Help the Autism Awareness Care and Training Centre in Kokomlemle to reach its goal by inviting your friends and family to "Like" the Vodafone Ghana Fundraising drive in support of the Centre in Kokomlemle. For every like on Vodafone Ghana Facebook Page, GH¢1 would be donated to the Autism Centre.
Autism is a disorder of neural development characterized by impaired social interaction and communication, and by restricted and repetitive behaviour. The diagnostic criteria require that symptoms become apparent before a child is three years old. Autism affects information processing in the brain by altering how nerve cells and their synapses connect and organize; how this occurs is not well understood. It is one of three recognized disorders in the autism spectrum (ASDs), the other two being Asperger syndrome, which lacks delays in cognitive development and language, and pervasive developmental disorder. Parents usually notice signs in the first two years of their child's life. The signs usually develop gradually, but some children with autism first develop more normally and then regress. Early behavioural or cognitive intervention can help children with autism gain self-care, social, and communication skills. Although there is no known cure, there have been a few reported cases of children who recovered. Not many children with autism live independently after reaching adulthood, though some become successful.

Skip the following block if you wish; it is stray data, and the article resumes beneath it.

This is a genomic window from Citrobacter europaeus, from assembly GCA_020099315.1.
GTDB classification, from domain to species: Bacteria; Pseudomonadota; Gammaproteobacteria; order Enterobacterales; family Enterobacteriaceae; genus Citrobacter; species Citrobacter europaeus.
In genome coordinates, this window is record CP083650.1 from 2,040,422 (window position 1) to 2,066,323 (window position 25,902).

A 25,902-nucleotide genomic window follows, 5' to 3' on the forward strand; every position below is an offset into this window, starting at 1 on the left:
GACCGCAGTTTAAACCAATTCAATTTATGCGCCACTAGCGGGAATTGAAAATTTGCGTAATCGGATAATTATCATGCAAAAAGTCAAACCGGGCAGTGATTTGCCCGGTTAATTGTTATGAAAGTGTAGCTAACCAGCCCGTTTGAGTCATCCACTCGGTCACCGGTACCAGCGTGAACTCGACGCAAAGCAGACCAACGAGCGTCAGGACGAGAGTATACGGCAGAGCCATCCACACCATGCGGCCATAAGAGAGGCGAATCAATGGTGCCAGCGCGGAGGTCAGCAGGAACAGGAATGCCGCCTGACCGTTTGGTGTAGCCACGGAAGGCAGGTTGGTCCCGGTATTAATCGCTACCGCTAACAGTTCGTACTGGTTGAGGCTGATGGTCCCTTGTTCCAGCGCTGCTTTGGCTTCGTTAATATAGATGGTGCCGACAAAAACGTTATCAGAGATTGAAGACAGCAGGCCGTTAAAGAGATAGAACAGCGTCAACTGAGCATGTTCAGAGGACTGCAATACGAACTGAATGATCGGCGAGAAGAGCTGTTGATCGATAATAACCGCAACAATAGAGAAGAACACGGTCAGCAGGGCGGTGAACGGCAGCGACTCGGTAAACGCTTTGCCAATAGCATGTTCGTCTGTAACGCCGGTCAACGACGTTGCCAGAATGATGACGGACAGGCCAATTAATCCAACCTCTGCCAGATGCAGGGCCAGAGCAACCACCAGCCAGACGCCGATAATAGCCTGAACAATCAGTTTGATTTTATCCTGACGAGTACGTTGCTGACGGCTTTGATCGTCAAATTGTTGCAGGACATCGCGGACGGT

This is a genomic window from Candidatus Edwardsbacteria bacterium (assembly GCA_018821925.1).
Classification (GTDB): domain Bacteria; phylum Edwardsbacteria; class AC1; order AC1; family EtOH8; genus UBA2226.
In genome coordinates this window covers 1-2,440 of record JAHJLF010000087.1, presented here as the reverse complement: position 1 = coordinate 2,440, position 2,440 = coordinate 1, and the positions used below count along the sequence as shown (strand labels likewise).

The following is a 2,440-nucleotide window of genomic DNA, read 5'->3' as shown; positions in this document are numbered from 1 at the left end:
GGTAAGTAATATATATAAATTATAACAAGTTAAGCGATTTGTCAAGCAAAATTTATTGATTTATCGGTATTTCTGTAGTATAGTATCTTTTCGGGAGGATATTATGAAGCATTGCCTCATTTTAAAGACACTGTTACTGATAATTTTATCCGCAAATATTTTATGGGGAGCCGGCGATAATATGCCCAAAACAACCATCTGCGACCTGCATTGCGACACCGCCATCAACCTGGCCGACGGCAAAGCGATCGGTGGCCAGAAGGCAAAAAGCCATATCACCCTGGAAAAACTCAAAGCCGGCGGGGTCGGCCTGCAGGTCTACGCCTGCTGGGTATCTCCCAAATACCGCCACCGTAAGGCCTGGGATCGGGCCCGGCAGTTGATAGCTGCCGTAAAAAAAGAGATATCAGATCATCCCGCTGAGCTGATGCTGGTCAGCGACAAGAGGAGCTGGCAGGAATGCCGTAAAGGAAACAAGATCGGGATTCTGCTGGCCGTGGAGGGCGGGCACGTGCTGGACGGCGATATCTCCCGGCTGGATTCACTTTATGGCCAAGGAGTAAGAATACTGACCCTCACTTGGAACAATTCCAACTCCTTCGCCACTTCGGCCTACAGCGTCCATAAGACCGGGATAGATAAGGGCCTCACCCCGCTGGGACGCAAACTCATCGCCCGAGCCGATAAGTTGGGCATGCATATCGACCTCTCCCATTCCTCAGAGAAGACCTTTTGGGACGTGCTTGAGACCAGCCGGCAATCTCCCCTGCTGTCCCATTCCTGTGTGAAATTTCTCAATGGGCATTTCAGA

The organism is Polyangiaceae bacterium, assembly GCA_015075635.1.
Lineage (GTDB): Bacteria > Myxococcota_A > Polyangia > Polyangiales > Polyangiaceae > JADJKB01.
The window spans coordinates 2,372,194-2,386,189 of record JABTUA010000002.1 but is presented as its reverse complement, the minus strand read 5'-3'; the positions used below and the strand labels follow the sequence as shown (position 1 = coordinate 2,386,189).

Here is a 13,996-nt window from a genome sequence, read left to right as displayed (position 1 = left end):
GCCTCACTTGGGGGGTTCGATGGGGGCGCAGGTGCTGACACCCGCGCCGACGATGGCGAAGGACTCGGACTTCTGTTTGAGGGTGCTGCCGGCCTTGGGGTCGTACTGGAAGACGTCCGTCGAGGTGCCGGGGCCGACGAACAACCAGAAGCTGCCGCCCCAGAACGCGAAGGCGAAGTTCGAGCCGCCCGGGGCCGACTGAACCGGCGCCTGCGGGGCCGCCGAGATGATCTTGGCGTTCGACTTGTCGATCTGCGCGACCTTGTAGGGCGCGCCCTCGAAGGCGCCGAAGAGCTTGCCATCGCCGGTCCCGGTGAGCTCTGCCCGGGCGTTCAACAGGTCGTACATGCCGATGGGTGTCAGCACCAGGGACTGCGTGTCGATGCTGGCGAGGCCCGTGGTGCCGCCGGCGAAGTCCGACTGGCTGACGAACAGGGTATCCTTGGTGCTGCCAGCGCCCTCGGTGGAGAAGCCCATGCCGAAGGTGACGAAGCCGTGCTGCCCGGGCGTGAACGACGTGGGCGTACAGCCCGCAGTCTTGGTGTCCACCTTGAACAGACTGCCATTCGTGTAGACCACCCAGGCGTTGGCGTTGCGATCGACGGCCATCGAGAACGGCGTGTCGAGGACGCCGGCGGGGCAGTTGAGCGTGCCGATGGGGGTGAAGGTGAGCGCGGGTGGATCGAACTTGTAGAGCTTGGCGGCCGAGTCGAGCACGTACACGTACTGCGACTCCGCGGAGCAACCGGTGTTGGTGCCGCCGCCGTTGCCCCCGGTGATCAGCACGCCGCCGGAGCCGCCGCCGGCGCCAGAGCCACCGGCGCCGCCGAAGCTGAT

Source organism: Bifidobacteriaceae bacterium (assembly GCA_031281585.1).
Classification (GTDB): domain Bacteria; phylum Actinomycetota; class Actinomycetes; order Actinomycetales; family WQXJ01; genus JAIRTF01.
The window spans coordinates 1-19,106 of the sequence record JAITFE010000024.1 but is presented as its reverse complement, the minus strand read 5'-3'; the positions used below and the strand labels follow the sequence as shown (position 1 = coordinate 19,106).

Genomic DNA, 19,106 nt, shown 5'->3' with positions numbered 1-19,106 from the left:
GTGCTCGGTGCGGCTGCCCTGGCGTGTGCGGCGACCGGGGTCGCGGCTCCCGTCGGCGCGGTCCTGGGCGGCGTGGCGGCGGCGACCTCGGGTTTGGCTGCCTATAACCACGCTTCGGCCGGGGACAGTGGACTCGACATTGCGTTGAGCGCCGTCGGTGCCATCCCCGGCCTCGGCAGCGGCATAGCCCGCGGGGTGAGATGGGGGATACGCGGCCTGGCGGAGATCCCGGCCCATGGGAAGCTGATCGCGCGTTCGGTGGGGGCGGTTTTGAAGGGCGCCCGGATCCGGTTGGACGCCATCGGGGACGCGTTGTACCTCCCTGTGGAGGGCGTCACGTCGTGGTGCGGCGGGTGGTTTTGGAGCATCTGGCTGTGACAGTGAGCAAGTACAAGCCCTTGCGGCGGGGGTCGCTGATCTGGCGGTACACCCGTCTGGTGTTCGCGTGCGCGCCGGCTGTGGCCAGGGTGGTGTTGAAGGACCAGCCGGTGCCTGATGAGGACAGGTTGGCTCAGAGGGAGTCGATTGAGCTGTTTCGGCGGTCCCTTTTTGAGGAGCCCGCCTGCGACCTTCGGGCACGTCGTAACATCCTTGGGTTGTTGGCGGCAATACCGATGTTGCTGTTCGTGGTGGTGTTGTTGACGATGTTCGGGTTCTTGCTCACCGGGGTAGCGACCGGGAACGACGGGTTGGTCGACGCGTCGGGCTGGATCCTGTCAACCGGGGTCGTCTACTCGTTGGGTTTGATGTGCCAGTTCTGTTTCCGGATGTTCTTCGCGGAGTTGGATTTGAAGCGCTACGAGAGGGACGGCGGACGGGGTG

If you have not liked already the Vodafone Ghana Fundraising drive in support of the Autism Centre then please do so now.
Instructions on how to "Like"
1. Type and enter http://www.facebook.com/vodafoneghana in your website address bar
2. Log into the page with your Facebook account email address and password.
3. You will find two banners made for the fundraising drive, a big one at the top and one just below it at the left corner
4. Go to the one at the left corner and Click on the "Like" tab located just below that banner.
Thank you for supporting this noble cause.
On 21st August, 2012, the United Nations Office of Legal Affairs announced the completion of Ghana's ratification process of the Convention on the Rights of Persons with Disabilities. Ghana became the 119th country in the world and the 32nd country in Africa to ratify the Convention, a landmark international treaty that mandates the protection and promotion of human rights for the more than 1 billion people with disabilities worldwide.
While Ghana was one of the first countries to sign the Convention on the Rights of Persons with Disabilities, in March 2007, it has taken the government more than five years to complete the ratification process. During this delay, persons with disabilities, and especially persons with intellectual disabilities have continued to experience severe violations of their human rights.
Ratification of the convention is therefore an important first step to ensuring that persons with intellectual disabilities will be treated as equal citizens with equal rights. Ghana now needs to adapt its laws and practices to allow the promises of the convention to become a reality. A lot of work still needs to be done to ensure the participation of persons with intellectual disabilities in our communities as they face abuses ranging from exclusion to cruel and discriminatory treatment. Confinement in homes and institutions is still very common for them in Ghana. Now that Ghana has ratified the Convention on the rights of persons with disabilities, it should work to end these abuses and ensure access to education, employment, promote living independently and being included in the community and all other services for persons with intellectual disabilities.